When you are traveling solo, it’s not always a breeze to strike up a conversation with a stranger.
In fact, how do you meet other single travelers or locals in the first place? And if you’re looking for friendship, or even something more, how do you ensure that amid all the fun you don’t neglect to take safety precautions?
Before we get to tactics, it’s helpful to know that you are likely to be rewarded for overcoming apprehensions about approaching someone new when you’re on the road.
“Its easy to imagine all the ways things will go badly or believe that this person doesn’t want to connect,” said Nicholas Epley, a professor of behavioral science at the University of Chicago Booth School of Business.
But if you reach out, he continued, “almost everybody reaches back.”
Social scientists have found that making such connections, whether traveling or not, boosts happiness, and yet strangers in proximity “routinely ignore each other,” as Epley and his colleague Juliana Schroeder put it in the Journal of Experimental Psychology last year. During a series of nine experiments, they saw again and again that we underestimate other people’s interest in connecting.
How to break the ice then? Epley suggests simply saying to that stranger on the bus or in the cafe: “Hi, I’m visiting. Can you tell me what I ought to see in town?”
“Everybody loves to brag about their city,” he said.
As experienced solo travelers know, opportunities for pleasurable connections are everywhere: trains, planes, parks, bars, museums, walking tours, group hikes. Yet should all that fail, technology provides seemingly innumerable ways to increase the odds. Obviously dating websites and apps like OkCupid and Tinder can facilitate in-person get-togethers around the world. Yet the travel industry has its own tools, designed not specifically for romance but for friendship.
I’ve previously written about some of these websites and apps, including Highlight and Planely. The app Skout enables travelers to meet locals or one another wherever they are, be it a concert in London or a soccer game in Barcelona. More recently there’s Tripr, which allows travelers to find others who will be in the same place. But if you’re seeking a like-minded companion, a couple of veteran sites deserve another look.
Couchsurfing.com was founded in 2004 and has grown to some 9 million members. You may know it as the purview of frugal travelers who see the world by sleeping on the couches and air mattresses of strangers, but it’s also a great way to meet other solo travelers and locals, even if you don’t crash on their couches. Cities worldwide offer weekly Couchsurfing art gallery tours, hikes, dinners or gatherings in coffee shops and bars. (Becoming a member of the site is free.)
Another digital stalwart is VirtualTourist.com, which offers tips and reviews from fellow globe trekkers and has been around since 1999. That means you’ll find a true online community, a deep well of people with whom to interact.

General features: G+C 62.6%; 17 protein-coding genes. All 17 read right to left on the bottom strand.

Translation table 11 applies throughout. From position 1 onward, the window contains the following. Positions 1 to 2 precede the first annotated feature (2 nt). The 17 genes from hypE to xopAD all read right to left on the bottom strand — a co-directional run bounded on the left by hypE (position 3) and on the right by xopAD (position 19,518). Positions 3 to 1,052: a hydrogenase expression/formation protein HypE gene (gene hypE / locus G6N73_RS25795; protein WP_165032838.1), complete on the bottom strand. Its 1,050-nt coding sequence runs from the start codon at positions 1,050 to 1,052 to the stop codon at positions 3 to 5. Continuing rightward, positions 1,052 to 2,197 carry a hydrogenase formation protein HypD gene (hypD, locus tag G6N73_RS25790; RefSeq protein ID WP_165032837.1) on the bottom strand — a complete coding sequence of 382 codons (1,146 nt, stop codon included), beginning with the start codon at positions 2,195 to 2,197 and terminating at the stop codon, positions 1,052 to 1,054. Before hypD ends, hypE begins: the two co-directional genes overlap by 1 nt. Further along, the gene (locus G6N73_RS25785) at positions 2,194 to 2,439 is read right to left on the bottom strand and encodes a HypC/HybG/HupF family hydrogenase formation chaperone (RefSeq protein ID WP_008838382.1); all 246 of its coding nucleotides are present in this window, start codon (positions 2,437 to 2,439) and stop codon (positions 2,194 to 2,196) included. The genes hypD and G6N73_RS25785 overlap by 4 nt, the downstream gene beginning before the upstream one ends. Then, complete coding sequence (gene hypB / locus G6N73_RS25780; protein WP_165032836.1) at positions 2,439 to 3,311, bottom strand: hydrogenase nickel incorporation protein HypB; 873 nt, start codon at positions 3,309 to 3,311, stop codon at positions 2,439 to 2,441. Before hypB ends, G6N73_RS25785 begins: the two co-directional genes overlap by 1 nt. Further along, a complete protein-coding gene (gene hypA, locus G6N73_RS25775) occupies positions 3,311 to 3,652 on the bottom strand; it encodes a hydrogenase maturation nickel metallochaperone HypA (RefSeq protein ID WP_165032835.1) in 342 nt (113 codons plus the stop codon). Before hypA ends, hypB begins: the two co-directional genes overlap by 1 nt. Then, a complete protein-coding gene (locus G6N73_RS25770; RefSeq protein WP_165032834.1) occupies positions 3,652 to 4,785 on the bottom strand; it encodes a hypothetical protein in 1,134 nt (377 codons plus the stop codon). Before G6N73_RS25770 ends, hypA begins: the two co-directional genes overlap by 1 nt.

While meeting someone new is exciting and can be deeply fulfilling, such overtures must be balanced with safety measures. Even Couchsurfing, which refers to strangers as “friends you haven’t met yet,” has a page devoted to safety, warning members to trust their instincts (“If a person, situation or profile seems unsafe for any reason, move on. Don’t worry about seeming rude”) and know their limits (“Partying like a rock star might be fun, but it puts your safety and well-being in the hands of others”). For women, especially, the site advises being educated about your destination’s cultural and religious norms and to “be clear about your boundaries and don’t be shy about stating them.”
At the same time, Epley said most people are not interested in taking advantage of you.
“The person who wants to take advantage of you wants to find you immediately,” he explained. It’s different when you’re the one who decides to initiate a conversation. “When there’s random selection, you don’t have that risk of being targeted,” he said.
Solo travelers are often told to keep friends and loved ones informed about where they’re going and when (including the time they expect to return), know which neighborhoods to avoid and learn local emergency numbers. Additionally, consider registering with the nearest U.S. Embassy or consulate at Step.state.gov/step. This allows the embassy to reach you in an emergency (natural disaster, civil unrest) and family and friends to contact you if there’s an emergency.
You may also want to memorize words such as “help,” “police” and “fire” in the local language and have a plan for how you’ll get back to your hotel anytime you’re out after dark. If you are in a place where there’s no mass transit or if mass transit is not safe at night, have the number of a taxi service with you. If you use Uber, make sure the photo of the driver that appears on the app matches the face of the person who picks you up. Also, the Uber app has a “Share my ETA” option that allows you to send someone your whereabouts and estimated arrival time. (Before I even get into a car I send the driver’s name, car make and my destination to a friend or family member.)
The fear of strangers has deep evolutionary roots. Do not, Epley said, disregard your intuition.
“Our research does not suggest that you should talk to everybody that you meet or that you should have the volume turned up to 11 in all your social interactions,” he said. It’s just that for most of us, “the dial for engaging others seems set a little too low. Nudge it up.”